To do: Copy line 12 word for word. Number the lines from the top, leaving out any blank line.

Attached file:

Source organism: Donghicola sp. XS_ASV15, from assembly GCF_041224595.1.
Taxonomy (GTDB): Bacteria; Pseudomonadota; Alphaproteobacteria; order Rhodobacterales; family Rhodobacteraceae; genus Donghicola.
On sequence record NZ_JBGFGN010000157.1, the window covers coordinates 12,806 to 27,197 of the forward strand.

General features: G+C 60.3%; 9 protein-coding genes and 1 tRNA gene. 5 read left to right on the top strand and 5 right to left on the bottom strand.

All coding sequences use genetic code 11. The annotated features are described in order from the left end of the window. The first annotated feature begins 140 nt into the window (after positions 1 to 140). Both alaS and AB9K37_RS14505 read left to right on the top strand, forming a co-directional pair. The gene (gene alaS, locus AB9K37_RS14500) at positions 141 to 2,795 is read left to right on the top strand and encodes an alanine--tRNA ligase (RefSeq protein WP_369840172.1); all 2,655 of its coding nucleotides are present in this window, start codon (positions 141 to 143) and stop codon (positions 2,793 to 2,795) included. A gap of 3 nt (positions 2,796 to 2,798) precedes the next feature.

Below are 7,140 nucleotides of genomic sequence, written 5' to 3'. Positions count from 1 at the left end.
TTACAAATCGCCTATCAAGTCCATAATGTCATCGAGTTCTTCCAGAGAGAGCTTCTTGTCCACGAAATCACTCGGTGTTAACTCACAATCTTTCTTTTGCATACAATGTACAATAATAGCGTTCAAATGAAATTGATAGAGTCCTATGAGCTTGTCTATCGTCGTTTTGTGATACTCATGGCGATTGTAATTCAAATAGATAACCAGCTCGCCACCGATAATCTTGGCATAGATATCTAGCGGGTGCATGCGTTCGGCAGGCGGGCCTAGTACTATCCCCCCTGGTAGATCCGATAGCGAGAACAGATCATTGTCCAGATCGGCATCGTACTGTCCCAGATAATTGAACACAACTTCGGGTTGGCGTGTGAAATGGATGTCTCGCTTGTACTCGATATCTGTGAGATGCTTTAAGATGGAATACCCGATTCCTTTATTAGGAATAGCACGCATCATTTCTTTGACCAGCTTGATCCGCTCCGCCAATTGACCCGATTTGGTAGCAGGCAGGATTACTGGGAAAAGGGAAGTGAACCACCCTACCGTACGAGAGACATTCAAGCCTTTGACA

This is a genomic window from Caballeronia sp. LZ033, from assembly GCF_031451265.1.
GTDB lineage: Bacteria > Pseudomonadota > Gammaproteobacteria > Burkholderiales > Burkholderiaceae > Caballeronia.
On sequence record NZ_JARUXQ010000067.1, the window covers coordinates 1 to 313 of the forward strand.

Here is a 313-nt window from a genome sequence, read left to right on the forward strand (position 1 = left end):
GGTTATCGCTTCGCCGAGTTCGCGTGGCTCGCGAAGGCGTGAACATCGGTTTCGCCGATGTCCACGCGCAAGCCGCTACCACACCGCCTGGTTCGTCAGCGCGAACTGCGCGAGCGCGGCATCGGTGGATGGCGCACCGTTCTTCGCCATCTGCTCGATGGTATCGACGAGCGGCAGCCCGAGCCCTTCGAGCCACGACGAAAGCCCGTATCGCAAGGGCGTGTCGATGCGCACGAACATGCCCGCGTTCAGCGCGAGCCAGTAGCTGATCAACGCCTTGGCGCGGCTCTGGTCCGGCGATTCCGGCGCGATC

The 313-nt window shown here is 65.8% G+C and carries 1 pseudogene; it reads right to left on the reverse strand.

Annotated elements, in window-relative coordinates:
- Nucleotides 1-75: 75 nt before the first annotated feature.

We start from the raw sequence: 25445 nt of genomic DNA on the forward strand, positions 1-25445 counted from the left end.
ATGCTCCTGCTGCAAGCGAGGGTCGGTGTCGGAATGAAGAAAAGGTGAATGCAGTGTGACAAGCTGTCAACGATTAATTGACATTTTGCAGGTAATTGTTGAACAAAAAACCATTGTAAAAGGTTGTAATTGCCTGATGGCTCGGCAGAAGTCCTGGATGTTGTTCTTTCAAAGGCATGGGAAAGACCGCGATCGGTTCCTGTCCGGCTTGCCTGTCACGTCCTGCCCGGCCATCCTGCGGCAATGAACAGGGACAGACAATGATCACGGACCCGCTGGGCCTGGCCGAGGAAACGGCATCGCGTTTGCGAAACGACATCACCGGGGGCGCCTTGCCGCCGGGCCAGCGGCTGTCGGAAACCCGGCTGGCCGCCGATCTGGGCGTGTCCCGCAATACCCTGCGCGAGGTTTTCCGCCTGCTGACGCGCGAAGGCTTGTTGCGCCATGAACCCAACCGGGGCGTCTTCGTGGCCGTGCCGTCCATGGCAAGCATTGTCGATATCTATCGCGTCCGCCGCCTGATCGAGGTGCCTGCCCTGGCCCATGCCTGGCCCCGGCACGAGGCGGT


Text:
GGTTATCGCTTCGCCGAGTTCGCGTGGCTCGCGAAGGCGTGAACATCGGTTTCGCCGATGTCCACGCGCAAGCCGCTACCACACCGCCTGGTTCGTCAGCGCGAACTGCGCGAGCGCGGCATCGGTGGATGGCGCACCGTTCTTCGCCATCTGCTCGATGGTATCGACGAGCGGCAGCCCGAGCCCTTCGAGCCACGACGAAAGCCCGTATCGCAAGGGCGTGTCGATGCGCACGAACATGCCCGCGTTCAGCGCGAGCCAGTAGCTGATCAACGCCTTGGCGCGGCTCTGGTCCGGCGATTCCGGCGCGATC